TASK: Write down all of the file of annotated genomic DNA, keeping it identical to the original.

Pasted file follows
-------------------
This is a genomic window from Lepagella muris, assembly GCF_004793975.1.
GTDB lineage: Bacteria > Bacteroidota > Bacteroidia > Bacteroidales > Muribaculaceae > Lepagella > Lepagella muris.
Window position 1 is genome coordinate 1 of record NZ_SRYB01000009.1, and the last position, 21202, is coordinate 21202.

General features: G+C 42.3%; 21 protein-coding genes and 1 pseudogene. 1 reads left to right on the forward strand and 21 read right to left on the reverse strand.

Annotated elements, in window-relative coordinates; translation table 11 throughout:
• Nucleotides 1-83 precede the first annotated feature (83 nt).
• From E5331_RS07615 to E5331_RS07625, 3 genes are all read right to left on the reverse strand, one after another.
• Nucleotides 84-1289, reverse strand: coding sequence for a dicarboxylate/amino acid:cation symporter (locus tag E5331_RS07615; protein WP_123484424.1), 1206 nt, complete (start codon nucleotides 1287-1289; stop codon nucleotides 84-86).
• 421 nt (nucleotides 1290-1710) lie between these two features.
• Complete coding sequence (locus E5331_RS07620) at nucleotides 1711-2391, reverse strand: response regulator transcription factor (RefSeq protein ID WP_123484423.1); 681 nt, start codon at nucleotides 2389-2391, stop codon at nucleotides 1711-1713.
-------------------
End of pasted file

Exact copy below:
This is a genomic window from Lepagella muris, assembly GCF_004793975.1.
GTDB lineage: Bacteria > Bacteroidota > Bacteroidia > Bacteroidales > Muribaculaceae > Lepagella > Lepagella muris.
Window position 1 is genome coordinate 1 of record NZ_SRYB01000009.1, and the last position, 21202, is coordinate 21202.

General features: G+C 42.3%; 21 protein-coding genes and 1 pseudogene. 1 reads left to right on the forward strand and 21 read right to left on the reverse strand.

Annotated elements, in window-relative coordinates; translation table 11 throughout:
• Nucleotides 1-83 precede the first annotated feature (83 nt).
• From E5331_RS07615 to E5331_RS07625, 3 genes are all read right to left on the reverse strand, one after another.
• Nucleotides 84-1289, reverse strand: coding sequence for a dicarboxylate/amino acid:cation symporter (locus tag E5331_RS07615; protein WP_123484424.1), 1206 nt, complete (start codon nucleotides 1287-1289; stop codon nucleotides 84-86).
• 421 nt (nucleotides 1290-1710) lie between these two features.
• Complete coding sequence (locus E5331_RS07620) at nucleotides 1711-2391, reverse strand: response regulator transcription factor (RefSeq protein ID WP_123484423.1); 681 nt, start codon at nucleotides 2389-2391, stop codon at nucleotides 1711-1713.